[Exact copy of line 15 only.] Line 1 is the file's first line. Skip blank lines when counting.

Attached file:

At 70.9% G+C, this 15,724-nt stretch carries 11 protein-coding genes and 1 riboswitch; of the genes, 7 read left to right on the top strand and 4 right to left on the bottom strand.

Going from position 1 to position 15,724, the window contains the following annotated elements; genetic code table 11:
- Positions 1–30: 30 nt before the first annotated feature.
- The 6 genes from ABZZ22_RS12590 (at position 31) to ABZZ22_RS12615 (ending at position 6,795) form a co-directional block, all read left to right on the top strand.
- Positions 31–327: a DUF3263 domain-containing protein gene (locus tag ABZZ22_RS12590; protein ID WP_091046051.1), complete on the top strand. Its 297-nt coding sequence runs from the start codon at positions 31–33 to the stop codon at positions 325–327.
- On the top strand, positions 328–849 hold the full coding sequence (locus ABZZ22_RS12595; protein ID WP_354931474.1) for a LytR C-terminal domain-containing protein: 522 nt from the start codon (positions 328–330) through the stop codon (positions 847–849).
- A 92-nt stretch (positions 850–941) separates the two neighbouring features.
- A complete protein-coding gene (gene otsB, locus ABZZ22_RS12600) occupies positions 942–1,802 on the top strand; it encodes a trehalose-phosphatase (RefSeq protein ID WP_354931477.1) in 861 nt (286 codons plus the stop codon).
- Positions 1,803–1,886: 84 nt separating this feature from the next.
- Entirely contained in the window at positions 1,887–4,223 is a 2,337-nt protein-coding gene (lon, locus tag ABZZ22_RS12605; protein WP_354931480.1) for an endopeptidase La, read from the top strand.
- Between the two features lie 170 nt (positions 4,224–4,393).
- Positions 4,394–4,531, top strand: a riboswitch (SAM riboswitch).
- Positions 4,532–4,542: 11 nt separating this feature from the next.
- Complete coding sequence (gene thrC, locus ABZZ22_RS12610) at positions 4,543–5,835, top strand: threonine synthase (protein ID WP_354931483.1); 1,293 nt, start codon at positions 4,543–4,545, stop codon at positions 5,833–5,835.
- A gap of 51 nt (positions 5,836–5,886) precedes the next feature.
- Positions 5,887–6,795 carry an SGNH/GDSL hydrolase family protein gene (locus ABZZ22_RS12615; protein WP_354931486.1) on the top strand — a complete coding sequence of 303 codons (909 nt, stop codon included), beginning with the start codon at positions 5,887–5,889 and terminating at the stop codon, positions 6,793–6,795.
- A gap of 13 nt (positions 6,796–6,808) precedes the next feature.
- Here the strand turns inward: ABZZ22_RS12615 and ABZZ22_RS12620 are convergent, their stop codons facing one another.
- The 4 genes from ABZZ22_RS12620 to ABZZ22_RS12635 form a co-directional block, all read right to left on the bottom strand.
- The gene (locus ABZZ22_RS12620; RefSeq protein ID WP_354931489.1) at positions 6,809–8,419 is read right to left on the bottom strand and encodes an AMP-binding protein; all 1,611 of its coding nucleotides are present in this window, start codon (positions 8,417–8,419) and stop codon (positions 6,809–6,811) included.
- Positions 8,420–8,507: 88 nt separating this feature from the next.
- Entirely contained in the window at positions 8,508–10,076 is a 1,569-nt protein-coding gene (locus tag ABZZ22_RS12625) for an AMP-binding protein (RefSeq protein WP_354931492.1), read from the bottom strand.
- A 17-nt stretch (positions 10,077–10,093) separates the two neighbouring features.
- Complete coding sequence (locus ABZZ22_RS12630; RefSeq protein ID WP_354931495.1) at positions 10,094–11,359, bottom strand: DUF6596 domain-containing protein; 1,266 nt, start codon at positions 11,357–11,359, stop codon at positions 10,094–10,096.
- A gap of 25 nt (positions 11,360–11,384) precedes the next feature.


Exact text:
- A gap of 51 nt (positions 5,836–5,886) precedes the next feature.